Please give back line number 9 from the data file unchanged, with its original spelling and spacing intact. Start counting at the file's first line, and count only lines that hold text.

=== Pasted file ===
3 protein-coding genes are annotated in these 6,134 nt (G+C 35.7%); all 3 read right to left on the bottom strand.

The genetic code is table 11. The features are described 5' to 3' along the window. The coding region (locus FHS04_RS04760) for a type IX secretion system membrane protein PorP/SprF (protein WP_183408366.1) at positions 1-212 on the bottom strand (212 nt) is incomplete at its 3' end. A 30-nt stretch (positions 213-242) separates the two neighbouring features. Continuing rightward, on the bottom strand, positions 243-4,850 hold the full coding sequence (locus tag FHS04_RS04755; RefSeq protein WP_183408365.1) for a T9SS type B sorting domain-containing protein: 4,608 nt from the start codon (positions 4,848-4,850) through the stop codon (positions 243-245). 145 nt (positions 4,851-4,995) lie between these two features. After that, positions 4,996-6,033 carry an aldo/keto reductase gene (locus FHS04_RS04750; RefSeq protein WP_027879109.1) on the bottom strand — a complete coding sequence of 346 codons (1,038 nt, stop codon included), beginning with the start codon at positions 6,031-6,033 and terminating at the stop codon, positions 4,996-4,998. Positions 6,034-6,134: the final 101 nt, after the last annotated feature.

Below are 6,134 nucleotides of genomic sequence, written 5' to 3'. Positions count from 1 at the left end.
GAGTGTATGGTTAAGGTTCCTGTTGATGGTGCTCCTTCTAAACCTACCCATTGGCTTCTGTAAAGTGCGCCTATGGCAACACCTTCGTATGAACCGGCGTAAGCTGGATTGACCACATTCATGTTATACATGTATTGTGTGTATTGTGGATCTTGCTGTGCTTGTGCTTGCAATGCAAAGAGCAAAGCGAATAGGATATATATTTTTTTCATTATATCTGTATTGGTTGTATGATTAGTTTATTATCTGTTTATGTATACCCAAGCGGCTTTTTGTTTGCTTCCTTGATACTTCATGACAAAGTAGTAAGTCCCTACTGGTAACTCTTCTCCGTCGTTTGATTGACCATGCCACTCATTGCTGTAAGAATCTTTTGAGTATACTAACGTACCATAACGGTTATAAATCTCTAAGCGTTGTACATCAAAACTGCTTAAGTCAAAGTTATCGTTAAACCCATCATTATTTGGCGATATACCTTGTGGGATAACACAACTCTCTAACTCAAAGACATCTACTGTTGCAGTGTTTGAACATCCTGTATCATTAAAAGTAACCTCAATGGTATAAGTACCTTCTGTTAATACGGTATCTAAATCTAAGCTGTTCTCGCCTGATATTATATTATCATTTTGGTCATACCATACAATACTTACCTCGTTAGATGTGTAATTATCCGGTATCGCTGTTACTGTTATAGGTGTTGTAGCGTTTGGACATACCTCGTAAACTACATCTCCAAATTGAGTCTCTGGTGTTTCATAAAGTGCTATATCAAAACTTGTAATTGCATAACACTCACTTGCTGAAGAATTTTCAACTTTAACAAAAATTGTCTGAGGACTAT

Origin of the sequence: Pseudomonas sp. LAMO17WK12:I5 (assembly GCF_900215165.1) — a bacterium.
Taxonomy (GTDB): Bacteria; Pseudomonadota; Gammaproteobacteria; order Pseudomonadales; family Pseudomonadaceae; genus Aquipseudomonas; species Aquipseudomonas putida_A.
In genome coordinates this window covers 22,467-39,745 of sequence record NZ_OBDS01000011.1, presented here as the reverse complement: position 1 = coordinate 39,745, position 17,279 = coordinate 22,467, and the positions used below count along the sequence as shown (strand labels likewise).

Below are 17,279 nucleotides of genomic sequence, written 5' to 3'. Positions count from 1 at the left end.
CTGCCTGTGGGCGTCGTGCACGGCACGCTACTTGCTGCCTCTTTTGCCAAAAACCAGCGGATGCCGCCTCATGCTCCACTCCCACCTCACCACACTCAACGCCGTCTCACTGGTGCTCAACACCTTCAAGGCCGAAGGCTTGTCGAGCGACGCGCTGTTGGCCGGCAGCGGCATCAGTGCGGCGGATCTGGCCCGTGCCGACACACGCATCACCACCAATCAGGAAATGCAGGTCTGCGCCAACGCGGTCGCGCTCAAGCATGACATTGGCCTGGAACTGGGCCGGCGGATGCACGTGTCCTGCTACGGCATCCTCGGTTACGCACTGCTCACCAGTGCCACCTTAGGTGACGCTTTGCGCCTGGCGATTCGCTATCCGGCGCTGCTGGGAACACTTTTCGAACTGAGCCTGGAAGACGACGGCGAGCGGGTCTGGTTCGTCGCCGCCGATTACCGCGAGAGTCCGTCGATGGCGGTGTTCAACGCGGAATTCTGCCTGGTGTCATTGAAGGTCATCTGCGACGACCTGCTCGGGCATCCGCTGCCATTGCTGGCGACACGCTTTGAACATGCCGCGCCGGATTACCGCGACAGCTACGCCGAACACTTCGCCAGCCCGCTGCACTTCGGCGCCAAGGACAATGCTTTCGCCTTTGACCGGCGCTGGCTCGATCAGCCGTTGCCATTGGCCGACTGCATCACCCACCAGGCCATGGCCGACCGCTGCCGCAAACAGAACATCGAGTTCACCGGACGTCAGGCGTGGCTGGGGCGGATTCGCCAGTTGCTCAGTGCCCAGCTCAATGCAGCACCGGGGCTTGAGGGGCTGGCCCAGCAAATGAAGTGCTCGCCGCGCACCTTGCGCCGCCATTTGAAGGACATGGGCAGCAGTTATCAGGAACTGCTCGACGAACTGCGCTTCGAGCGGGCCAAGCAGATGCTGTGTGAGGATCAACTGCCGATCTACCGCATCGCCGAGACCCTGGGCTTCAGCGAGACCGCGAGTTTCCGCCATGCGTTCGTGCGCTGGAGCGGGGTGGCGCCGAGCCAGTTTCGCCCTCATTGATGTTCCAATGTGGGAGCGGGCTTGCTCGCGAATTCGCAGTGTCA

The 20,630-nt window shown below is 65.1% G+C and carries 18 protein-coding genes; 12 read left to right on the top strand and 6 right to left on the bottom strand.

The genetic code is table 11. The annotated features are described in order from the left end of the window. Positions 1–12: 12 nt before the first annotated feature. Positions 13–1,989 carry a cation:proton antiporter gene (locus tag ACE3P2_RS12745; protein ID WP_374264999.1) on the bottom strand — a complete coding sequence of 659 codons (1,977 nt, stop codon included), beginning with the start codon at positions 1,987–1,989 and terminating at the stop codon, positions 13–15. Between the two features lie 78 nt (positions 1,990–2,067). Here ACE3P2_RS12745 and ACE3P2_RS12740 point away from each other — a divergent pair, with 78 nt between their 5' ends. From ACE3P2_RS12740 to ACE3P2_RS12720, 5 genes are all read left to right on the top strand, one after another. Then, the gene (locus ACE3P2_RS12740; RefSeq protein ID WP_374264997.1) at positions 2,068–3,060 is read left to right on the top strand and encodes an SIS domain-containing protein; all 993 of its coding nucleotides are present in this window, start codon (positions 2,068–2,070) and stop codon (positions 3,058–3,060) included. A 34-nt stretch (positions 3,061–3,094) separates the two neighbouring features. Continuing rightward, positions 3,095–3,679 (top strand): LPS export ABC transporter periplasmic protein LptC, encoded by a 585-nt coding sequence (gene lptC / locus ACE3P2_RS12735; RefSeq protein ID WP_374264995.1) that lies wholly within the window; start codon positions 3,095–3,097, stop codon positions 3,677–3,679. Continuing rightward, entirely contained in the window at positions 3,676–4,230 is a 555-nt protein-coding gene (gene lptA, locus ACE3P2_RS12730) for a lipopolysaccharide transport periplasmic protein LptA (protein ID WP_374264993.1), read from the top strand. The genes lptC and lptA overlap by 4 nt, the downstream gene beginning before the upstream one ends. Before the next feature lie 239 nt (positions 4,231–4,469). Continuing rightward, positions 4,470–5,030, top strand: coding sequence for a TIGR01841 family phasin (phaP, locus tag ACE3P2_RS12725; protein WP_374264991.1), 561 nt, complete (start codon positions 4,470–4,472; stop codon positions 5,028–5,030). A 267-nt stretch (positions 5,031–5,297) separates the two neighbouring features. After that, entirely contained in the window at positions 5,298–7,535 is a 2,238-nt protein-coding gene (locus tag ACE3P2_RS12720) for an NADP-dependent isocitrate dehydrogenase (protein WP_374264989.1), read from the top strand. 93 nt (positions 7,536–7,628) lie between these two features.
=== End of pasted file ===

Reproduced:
CTGCCTGTGGGCGTCGTGCACGGCACGCTACTTGCTGCCTCTTTTGCCAAAAACCAGCGGATGCCGCCTCATGCTCCACTCCCACCTCACCACACTCAACGCCGTCTCACTGGTGCTCAACACCTTCAAGGCCGAAGGCTTGTCGAGCGACGCGCTGTTGGCCGGCAGCGGCATCAGTGCGGCGGATCTGGCCCGTGCCGACACACGCATCACCACCAATCAGGAAATGCAGGTCTGCGCCAACGCGGTCGCGCTCAAGCATGACATTGGCCTGGAACTGGGCCGGCGGATGCACGTGTCCTGCTACGGCATCCTCGGTTACGCACTGCTCACCAGTGCCACCTTAGGTGACGCTTTGCGCCTGGCGATTCGCTATCCGGCGCTGCTGGGAACACTTTTCGAACTGAGCCTGGAAGACGACGGCGAGCGGGTCTGGTTCGTCGCCGCCGATTACCGCGAGAGTCCGTCGATGGCGGTGTTCAACGCGGAATTCTGCCTGGTGTCATTGAAGGTCATCTGCGACGACCTGCTCGGGCATCCGCTGCCATTGCTGGCGACACGCTTTGAACATGCCGCGCCGGATTACCGCGACAGCTACGCCGAACACTTCGCCAGCCCGCTGCACTTCGGCGCCAAGGACAATGCTTTCGCCTTTGACCGGCGCTGGCTCGATCAGCCGTTGCCATTGGCCGACTGCATCACCCACCAGGCCATGGCCGACCGCTGCCGCAAACAGAACATCGAGTTCACCGGACGTCAGGCGTGGCTGGGGCGGATTCGCCAGTTGCTCAGTGCCCAGCTCAATGCAGCACCGGGGCTTGAGGGGCTGGCCCAGCAAATGAAGTGCTCGCCGCGCACCTTGCGCCGCCATTTGAAGGACATGGGCAGCAGTTATCAGGAACTGCTCGACGAACTGCGCTTCGAGCGGGCCAAGCAGATGCTGTGTGAGGATCAACTGCCGATCTACCGCATCGCCGAGACCCTGGGCTTCAGCGAGACCGCGAGTTTCCGCCATGCGTTCGTGCGCTGGAGCGGGGTGGCGCCGAGCCAGTTTCGCCCTCATTGATGTTCCAATGTGGGAGCGGGCTTGCTCGCGAATTCGCAGTGTCA